All of the preceding analysis assumed deterministic motion. As a further exploration, we consider the effect of thermal noise on the particle orientation by performing Brownian dynamics simulations (see Materials and Methods). In Fig. 5C, we show the probability distribution functions for the φ obtained for a Janus particle driven by shear flow at dimensionless inverse temperature *Pe*_{p} = 500 (see Materials and Methods for the definition) and shear rate . The distribution is symmetric and has two peaks near the steady angle φ* = ±80.9° predicted by the deterministic model (Fig. 5C). For a higher shear rate , we find that the peaks in φ are sharper (Fig. 5D), in qualitative agreement with the experiments, with the peaks shifted near the deterministic prediction for this shear rate, φ* = ±88.2°. Additional probability distributions for the components of **p** are given in fig. S14.

## DISCUSSION

Here, we use catalytic Janus particles as a well-controlled model experimental system to study spherical active particles in confined flows. We demonstrate that spherical active particles near surfaces, when exposed to external flows, can exhibit robust alignment and motion along the cross-stream direction. Our model reveals how this behavior arises from the interplay of shear flow and swimming in confinement. The steady orientation is determined by a balance of contributions to the angular velocity of the particle from shear flow, bottom heaviness, and swimming near a planar substrate. Near-surface swimming introduces an effective friction opposing the rotation of the particle away from the preferred orientation. The mechanism is generic in the sense that it can occur for any spherical microswimmer with axisymmetric actuation and is not specific to a particular mechanism of propulsion (for example, chemical or mechanical). As a consequence of the alignment, the particles migrate across the streamlines of the external flow as they are carried downstream.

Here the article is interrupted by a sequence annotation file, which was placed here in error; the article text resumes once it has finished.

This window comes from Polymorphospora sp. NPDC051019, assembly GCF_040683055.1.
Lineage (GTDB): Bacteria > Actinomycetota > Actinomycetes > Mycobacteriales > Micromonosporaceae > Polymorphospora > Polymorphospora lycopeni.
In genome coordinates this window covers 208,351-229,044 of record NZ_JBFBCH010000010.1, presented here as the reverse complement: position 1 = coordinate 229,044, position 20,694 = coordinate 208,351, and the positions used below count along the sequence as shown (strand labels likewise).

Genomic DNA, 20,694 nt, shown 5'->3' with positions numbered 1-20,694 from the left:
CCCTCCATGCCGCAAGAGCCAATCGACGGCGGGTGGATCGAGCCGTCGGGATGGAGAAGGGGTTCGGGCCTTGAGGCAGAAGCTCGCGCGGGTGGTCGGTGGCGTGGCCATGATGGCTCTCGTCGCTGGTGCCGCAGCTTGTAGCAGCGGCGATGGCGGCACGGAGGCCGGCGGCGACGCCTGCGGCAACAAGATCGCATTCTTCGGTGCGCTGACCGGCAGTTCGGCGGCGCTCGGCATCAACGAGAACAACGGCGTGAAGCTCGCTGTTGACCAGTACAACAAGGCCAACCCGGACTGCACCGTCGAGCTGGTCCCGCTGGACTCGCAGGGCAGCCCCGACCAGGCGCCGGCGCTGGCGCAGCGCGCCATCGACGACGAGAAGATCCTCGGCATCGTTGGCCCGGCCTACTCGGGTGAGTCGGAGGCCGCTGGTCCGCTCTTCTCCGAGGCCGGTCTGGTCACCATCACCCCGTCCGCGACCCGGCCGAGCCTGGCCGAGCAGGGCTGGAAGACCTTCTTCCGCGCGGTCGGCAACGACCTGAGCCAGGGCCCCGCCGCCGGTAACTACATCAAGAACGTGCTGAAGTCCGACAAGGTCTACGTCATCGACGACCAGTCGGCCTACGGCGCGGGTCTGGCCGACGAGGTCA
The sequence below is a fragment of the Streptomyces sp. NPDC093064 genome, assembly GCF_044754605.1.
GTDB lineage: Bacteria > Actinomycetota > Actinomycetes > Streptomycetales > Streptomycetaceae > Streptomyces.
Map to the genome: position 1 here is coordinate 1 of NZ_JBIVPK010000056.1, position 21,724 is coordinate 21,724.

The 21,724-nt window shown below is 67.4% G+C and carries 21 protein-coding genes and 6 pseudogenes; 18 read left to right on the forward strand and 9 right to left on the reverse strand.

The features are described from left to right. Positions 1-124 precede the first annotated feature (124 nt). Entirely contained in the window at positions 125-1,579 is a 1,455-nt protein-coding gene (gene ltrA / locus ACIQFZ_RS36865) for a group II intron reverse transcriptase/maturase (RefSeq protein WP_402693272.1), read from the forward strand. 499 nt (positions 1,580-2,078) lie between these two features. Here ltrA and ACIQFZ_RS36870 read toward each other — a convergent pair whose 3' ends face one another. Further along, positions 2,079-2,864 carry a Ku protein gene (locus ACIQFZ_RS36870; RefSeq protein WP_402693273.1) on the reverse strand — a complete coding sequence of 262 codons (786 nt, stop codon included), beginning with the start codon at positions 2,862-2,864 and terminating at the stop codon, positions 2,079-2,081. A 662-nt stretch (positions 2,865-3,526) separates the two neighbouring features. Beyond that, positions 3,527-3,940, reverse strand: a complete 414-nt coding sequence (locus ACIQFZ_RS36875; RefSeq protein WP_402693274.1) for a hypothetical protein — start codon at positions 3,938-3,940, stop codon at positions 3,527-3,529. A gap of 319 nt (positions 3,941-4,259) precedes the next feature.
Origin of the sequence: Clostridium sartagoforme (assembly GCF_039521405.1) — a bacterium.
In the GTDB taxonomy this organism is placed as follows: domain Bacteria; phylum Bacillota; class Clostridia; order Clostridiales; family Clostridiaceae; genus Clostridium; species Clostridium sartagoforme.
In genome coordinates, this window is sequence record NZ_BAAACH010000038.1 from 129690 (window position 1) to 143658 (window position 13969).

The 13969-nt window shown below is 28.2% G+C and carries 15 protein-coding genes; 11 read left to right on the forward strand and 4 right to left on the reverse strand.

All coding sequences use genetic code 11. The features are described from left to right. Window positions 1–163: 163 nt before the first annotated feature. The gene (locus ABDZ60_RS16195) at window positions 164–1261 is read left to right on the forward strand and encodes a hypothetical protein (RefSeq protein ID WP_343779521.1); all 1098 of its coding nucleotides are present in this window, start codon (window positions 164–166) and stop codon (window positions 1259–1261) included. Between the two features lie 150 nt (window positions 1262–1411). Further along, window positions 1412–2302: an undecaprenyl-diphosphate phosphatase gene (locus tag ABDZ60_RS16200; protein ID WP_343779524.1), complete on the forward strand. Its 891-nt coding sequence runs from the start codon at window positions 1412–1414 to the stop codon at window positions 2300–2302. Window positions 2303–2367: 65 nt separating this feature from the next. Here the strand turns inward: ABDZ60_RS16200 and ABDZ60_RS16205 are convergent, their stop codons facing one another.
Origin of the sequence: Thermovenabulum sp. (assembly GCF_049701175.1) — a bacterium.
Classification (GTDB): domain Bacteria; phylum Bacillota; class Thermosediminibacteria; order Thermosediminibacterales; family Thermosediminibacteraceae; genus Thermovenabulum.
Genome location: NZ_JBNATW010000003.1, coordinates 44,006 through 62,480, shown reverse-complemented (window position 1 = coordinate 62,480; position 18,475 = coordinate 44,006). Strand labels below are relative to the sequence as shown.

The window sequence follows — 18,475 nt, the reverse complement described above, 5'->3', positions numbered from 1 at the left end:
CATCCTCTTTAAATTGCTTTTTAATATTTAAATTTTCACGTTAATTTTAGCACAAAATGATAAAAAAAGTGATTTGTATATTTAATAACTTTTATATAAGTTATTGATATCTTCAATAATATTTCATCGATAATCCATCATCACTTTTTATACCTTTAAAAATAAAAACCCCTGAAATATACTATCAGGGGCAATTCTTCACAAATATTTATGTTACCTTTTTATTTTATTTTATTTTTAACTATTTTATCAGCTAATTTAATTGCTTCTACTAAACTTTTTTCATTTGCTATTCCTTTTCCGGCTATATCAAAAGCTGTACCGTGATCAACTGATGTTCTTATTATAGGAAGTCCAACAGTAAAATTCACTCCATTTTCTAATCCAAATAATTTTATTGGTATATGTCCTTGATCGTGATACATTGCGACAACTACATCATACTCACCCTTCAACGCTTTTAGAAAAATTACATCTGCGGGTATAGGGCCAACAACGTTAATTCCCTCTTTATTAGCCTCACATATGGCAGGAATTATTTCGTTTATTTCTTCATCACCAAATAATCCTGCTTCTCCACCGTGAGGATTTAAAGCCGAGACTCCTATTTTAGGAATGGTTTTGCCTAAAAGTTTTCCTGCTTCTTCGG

To the best of our knowledge, our results are the first to demonstrate that swimmer/surface interactions (for example, hydrodynamic interactions) can drive a rich directional response of spherical particles to external flows. This is in contrast with previous works on natural microswimmers (for example, bacteria), where complex body shapes and flagellar beat patterns were implicated in directional response (*25*, *27*). In addition, we have obtained semiquantitative agreement between particle orientational statistics obtained from the experiments and from the theoretical model.

For lab-on-a-chip devices that use continuous flows and artificial microswimmers, our findings imply that the microswimmers would have a tendency to migrate to the confining side walls of the device. Our findings additionally raise the possibility that in dense suspensions of microswimmers, for which fluid flows are self-generated, the collective behavior of the suspension may be sensitive to the detailed interactions between individual microswimmers and bounding surfaces.